I arrived at the tiny one room Green Skull Tattoo parlor at 11am the next morning, excited and just a little bit nervous. I was slightly nervous about the pain, as everyone says the ribs are horribly painful. However, maybe it’s just my high tolerance for pain, but I never see that as I real deterrent from getting one (though I do admit the one on the top of my foot hurt like a bitch in some places). Even more I was nervous for what I would get. There’s always a bit of a risk getting a tattoo in a foreign country, or anywhere really, if it’s in a place you’re not familiar with or by an artist you don’t really know. The place, at least, look clean and sterile enough, so now all I needed to worry about was the ability of my artist Barbi, a young girl with faded green dyed hair and tattoos lining her own arms. She had only been tattooing for five years, but I wouldn’t get up the courage to ask her that until after I was permanently inked.
She set the design over my side and pressed the temporary ink guide on. I loved the design she had created from my instructions. It was exactly as I had envisioned it, and I suddenly felt a great deal more confident. Behind a curtain blocking the view from the outside window, I stripped off my shirt, and laid down on my side as she set to work. I was the under the needle for the next two and a half hours, much longer than any of my other tattoos, but I occupied myself by reading the fifth Game of Thrones. Once I finished the series, I would finally be able to focus on reading for my thesis that was coming up on me much faster than I would like. Any worrying about the pain was for naught, as the tattoo breezed by quickly and easily. While the shading was getting quite tender by the end, the most painful part of the entire experience was the cramp in my bottom leg from being pinned in one position for so long. At the end, I examined the work in the mirror, beaming at how good it looked, before she wrapped a sheet of saran wrap over it.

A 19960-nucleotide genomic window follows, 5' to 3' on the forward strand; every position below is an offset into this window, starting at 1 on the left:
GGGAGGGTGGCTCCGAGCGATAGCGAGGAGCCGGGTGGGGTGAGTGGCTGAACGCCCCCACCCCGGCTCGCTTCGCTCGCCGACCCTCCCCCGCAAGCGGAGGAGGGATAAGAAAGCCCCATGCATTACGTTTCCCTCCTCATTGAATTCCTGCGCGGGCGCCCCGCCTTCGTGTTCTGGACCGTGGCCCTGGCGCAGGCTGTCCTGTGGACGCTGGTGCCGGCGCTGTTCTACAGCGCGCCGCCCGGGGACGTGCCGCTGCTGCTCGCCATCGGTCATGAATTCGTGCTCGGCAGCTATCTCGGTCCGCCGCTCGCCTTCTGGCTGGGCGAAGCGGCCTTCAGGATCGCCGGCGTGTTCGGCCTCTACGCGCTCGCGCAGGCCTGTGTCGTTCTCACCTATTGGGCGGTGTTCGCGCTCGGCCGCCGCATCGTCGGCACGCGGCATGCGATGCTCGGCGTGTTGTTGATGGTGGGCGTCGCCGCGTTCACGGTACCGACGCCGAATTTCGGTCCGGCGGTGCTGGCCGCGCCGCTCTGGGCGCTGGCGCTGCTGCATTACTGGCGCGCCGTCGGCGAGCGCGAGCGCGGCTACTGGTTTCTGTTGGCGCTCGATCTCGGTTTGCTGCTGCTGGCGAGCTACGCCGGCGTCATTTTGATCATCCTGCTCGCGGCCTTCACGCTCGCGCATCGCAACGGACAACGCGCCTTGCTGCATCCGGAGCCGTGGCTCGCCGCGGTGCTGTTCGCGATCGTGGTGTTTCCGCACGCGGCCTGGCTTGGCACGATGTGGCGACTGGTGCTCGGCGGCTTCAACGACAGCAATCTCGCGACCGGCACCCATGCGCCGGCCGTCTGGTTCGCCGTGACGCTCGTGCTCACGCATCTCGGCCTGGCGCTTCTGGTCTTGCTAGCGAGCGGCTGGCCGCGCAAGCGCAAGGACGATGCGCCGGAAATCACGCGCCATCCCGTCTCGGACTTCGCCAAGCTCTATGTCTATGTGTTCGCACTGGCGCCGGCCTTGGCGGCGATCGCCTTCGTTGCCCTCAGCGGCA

Then came the truly painful part of any tattoo: the payment. Even that, however was hardly that bad here. Part of the reason I chose to get a tattoo in Hungary was because tattoo prices there are ridiculously cheap, and trust me, I had done a lot of research to find the cheapest place. All in all, I ended up paying 35,000HUF (Hungarian Forint makes you feel super rich as you’re walking around with wads of 1,000 bills, even though the 1HUF is only equal to $0.0035), or about $120. For a tattoo of that size, I would have easily paid triple that amount back in the States.
On the way back, I stopped briefly at a grocery store and then a pharmacy to pick up the crème Barbi had recommended, and proceeded to work my way back to the hostel, ducking under eves of buildings whenever I could to get out of the rain. By the time I reached the hostel, I decided it was a perfect rainy day to just sit around the hostel and catch up on some work. I hadn’t had a rest day in quite a long time, and in fact hadn’t even been sleeping all that well for the past week. I am the type of person that runs on precisely eight hours of sleep, no more no less. Less than that, and I become something a bit less than human and I had been averaging five for about a week, for no apparent reason. I just couldn’t sleep. I told myself it was stress and that spending the rest of the day just chilling would be good for me. The hostel, at least, provided a nice relaxing environment, being more like a an apartment flat converted into a small hostel than anything else. It was quiet and filled with relatively non-annoying people, save for perhaps one of my roommates, an older guy with crippled legs who, as far as I could tell, stayed out all night and came back to sleep during the day. When we was awake, he spent much of the time talking to himself (more than what I consider a passable amount because let’s be honest, we all to it on occasion). He was nice enough, but there was still something very off about him, and I couldn’t shake that feeling of unease. It honestly didn’t break my heart that he was out all night and thus never in my room when I myself was trying to sleep.
For the rest of the day, I sat on the couch, lazily blogging but more often wasting time on the internet (oops). I called my mom and surprised her with the news of my tattoo, though this being the second time I’ve done that to her, she wasn’t all together too surprised. Rather than freak out like most mothers, her response was, “I guess I have to get a tattoo now alone so we’ll be even.” Have I ever mentioned how cool my mom is?